Former station in the midst of transformation


NAUGATUCK — The historic former train station downtown will once again be bustling with people coming and going regularly.

They won’t be buying tickets, though: they will be eating meals at a restaurant for casual dining. And from the looks of it, they will be doing it in style.

The old train station building at 195 Water St. is being renovated from its longtime use as a museum and office space into a restaurant called, appropriately, The Station.

Owners Carlos Santos, a partner in a law firm downtown, and Jim Perzhilla, owner and operator of Spartan II Pizza Restaurant & Lounge in Southington, are in the midst of pumping about $500,000 into restoring the more than 120-year-old iconic structure.

“We are getting there,” Santos said. “It’s not going as quickly as I’d like, but we’re still shooting for an October opening. Initially, our target was September, but like any project of this magnitude, there were some delays.”

Santos said he wants to complete the project the right way rather than rushing to get it open. For example, the owners have searched all over the country to find bricks that are an exact match to those used in the time period. Additionally, they searched for months for wrought iron gates that were used during that time, to put around the perimeter of a new outdoor patio in front and on a mezzanine level they have built. They finally found the gates at an estate sale in Fairfield County, Santos said.

A tour of the building last week showed the entrance received a complete makeover. It once had a porte-cochère, or a porch that is open on either side. That will serve as a vestibule, waiting area. There will also be an outdoor seating area and an outdoor bar near the indoor bar area, which is being set up on the far right side of the building, or to the left of someone looking straight at the entrance.

The ceiling has a light shade of gold — it could also be described as a cream color — with black and white patterns mixed in.

“There are ribs across the vaulted ceiling. I looked up at it and said we have to do something special with it, but I had no idea what to do,” Santos said. “So we hired a designer who came up with this plan, and everyone who has walked in here has been really wowed by it.”

The owners want to keep the rest of the building looking as much like the original as possible. They have taken down many walls that were put up over the years to suit owner’s needs, including those that blocked the outside windows, which give a view toward the train tracks and the Naugatuck River. They have also exposed the original bricks. And they have added old-fashioned looking light fixtures that are black and will match the wrought iron railings.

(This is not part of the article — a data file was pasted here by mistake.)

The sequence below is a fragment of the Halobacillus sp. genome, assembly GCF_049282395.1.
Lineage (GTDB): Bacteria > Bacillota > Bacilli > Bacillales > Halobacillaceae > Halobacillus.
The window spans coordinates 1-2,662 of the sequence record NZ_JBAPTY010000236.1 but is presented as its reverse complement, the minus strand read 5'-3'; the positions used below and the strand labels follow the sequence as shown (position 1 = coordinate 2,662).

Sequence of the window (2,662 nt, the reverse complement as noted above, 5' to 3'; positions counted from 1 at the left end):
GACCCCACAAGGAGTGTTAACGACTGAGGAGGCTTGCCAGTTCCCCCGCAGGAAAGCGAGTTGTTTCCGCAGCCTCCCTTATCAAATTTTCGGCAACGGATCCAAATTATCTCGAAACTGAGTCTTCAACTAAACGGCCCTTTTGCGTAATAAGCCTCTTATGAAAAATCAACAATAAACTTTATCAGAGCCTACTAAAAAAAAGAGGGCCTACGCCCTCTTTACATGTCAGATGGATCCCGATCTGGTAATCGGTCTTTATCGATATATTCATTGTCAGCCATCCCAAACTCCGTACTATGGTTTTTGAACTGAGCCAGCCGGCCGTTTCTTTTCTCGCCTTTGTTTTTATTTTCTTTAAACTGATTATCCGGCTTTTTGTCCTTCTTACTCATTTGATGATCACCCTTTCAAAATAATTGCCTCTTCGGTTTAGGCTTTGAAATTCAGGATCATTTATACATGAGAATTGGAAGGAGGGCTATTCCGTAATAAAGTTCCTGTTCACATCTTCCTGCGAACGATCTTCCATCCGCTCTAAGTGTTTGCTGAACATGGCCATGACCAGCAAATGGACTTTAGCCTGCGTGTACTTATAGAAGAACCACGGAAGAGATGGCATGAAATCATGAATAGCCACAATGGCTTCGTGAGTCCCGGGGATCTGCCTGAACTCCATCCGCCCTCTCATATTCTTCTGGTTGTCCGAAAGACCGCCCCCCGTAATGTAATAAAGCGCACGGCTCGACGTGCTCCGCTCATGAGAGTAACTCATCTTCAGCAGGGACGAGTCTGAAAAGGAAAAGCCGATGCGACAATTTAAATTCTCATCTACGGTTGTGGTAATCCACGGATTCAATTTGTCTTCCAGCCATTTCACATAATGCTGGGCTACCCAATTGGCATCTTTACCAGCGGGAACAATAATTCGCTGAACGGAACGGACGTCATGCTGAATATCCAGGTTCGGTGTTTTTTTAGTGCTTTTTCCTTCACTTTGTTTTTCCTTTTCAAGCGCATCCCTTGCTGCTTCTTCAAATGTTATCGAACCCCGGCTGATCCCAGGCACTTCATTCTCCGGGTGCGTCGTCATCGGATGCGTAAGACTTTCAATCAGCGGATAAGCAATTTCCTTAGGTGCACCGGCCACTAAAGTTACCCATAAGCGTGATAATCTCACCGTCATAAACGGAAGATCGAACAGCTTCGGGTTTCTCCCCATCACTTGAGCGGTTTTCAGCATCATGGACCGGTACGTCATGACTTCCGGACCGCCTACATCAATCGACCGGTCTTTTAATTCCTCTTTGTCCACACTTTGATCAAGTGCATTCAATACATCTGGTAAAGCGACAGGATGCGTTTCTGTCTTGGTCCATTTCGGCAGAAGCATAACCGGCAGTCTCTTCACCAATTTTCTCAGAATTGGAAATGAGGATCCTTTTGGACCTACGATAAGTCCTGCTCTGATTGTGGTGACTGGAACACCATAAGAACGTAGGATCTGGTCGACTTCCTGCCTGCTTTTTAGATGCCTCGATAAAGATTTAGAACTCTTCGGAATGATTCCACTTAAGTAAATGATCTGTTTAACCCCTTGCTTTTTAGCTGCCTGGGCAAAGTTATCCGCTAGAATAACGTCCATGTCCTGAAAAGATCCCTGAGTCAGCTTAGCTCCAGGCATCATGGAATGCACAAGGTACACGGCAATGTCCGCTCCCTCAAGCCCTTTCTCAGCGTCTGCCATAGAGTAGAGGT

Developers tried to expose the original floor but it was chopped up years ago and could not be restored, despite many attempts, Santos said. They have now put in a hickory floor, which Santos said he’s learned was popular in the late 1800s.

The kitchen area is being installed where the main entrance was at the Naugatuck Historical Society museum. The museum operated out of the building for about 20 years following the departure of the now defunct Naugatuck Daily News, which operated there for many years and had a printing press in the basement.

A second kitchen will be built in the basement because the area is not large enough for the restaurant’s expected needs.

The restaurant’s main seating area will fit 150 people, with another 45 in the bar area, which will have a sports theme. The patio will seat another 65.

The restaurant plans to hire 30 people. The owners have already hired chefs, bartenders and servers, who are training at Perzhilla’s Southington restaurant.

Santos said he wants to do right by the community, where he grew up and now practices law, and by the historic building, which he respects.

The building was designed by Henry Bacon, an architect known for designing the Lincoln Memorial in Washington, D.C., according to the Naugatuck Historical Society. He worked for the firm McKim, Mead & White, which was well known in the 19th and early part of the 20th centuries for its iconic work. The building is designed in what is known as the Spanish Colonial Revival style, the historical society says.

Santos and Perhzilla bought the building for $300,000. Their contract calls for them to put more than $500,000 worth of improvements into the structure, which has never had a kitchen.

“We have been having fun with this project,” Santos said. “We are way over budget and that’s OK. I said in the beginning that ‘The Station’ would make Naugatuck proud, and I meant it. Jimmy (Perzhilla) and I remain extremely enthusiastic about our new venture. Not a day goes by that we are not approached by several people with words of encouragement.”